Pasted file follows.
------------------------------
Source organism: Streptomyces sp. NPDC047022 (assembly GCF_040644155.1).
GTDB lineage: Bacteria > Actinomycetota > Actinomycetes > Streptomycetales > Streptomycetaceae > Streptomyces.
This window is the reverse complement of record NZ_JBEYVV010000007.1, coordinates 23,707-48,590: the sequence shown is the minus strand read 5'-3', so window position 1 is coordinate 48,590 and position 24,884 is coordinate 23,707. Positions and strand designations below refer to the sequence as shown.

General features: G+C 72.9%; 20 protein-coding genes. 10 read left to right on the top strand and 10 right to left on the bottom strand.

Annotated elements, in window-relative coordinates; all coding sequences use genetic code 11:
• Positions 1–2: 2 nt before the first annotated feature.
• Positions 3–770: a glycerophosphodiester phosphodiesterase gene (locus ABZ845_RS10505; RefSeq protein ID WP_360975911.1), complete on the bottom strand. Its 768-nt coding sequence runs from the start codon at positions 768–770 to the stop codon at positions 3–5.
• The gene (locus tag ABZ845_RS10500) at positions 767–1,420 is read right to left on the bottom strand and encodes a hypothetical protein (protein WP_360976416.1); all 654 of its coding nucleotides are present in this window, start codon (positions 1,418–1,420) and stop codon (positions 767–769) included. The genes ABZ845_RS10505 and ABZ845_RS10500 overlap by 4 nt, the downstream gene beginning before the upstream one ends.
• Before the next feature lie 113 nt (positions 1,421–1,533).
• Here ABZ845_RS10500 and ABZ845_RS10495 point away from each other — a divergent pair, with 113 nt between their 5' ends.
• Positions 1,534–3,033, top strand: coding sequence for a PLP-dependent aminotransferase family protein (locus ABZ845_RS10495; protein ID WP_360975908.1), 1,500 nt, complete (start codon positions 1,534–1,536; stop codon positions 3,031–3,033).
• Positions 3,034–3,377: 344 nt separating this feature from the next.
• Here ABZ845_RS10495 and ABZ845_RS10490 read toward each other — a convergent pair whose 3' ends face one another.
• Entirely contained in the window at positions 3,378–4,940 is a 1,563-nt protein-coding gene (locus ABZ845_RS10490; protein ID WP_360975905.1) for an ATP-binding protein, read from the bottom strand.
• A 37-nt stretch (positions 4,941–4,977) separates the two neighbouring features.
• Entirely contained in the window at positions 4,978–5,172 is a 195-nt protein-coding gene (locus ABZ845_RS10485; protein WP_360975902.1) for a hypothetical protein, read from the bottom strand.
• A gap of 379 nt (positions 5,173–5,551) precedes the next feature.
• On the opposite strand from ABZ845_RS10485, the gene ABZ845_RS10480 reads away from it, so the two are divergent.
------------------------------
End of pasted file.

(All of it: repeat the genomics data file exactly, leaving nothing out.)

Source organism: Streptomyces sp. NPDC047022 (assembly GCF_040644155.1).
GTDB lineage: Bacteria > Actinomycetota > Actinomycetes > Streptomycetales > Streptomycetaceae > Streptomyces.
This window is the reverse complement of record NZ_JBEYVV010000007.1, coordinates 23,707-48,590: the sequence shown is the minus strand read 5'-3', so window position 1 is coordinate 48,590 and position 24,884 is coordinate 23,707. Positions and strand designations below refer to the sequence as shown.

General features: G+C 72.9%; 20 protein-coding genes. 10 read left to right on the top strand and 10 right to left on the bottom strand.

Annotated elements, in window-relative coordinates; all coding sequences use genetic code 11:
• Positions 1–2: 2 nt before the first annotated feature.
• Positions 3–770: a glycerophosphodiester phosphodiesterase gene (locus ABZ845_RS10505; RefSeq protein ID WP_360975911.1), complete on the bottom strand. Its 768-nt coding sequence runs from the start codon at positions 768–770 to the stop codon at positions 3–5.
• The gene (locus tag ABZ845_RS10500) at positions 767–1,420 is read right to left on the bottom strand and encodes a hypothetical protein (protein WP_360976416.1); all 654 of its coding nucleotides are present in this window, start codon (positions 1,418–1,420) and stop codon (positions 767–769) included. The genes ABZ845_RS10505 and ABZ845_RS10500 overlap by 4 nt, the downstream gene beginning before the upstream one ends.
• Before the next feature lie 113 nt (positions 1,421–1,533).
• Here ABZ845_RS10500 and ABZ845_RS10495 point away from each other — a divergent pair, with 113 nt between their 5' ends.
• Positions 1,534–3,033, top strand: coding sequence for a PLP-dependent aminotransferase family protein (locus ABZ845_RS10495; protein ID WP_360975908.1), 1,500 nt, complete (start codon positions 1,534–1,536; stop codon positions 3,031–3,033).
• Positions 3,034–3,377: 344 nt separating this feature from the next.
• Here ABZ845_RS10495 and ABZ845_RS10490 read toward each other — a convergent pair whose 3' ends face one another.
• Entirely contained in the window at positions 3,378–4,940 is a 1,563-nt protein-coding gene (locus ABZ845_RS10490; protein ID WP_360975905.1) for an ATP-binding protein, read from the bottom strand.
• A 37-nt stretch (positions 4,941–4,977) separates the two neighbouring features.
• Entirely contained in the window at positions 4,978–5,172 is a 195-nt protein-coding gene (locus ABZ845_RS10485; protein WP_360975902.1) for a hypothetical protein, read from the bottom strand.
• A gap of 379 nt (positions 5,173–5,551) precedes the next feature.
• On the opposite strand from ABZ845_RS10485, the gene ABZ845_RS10480 reads away from it, so the two are divergent.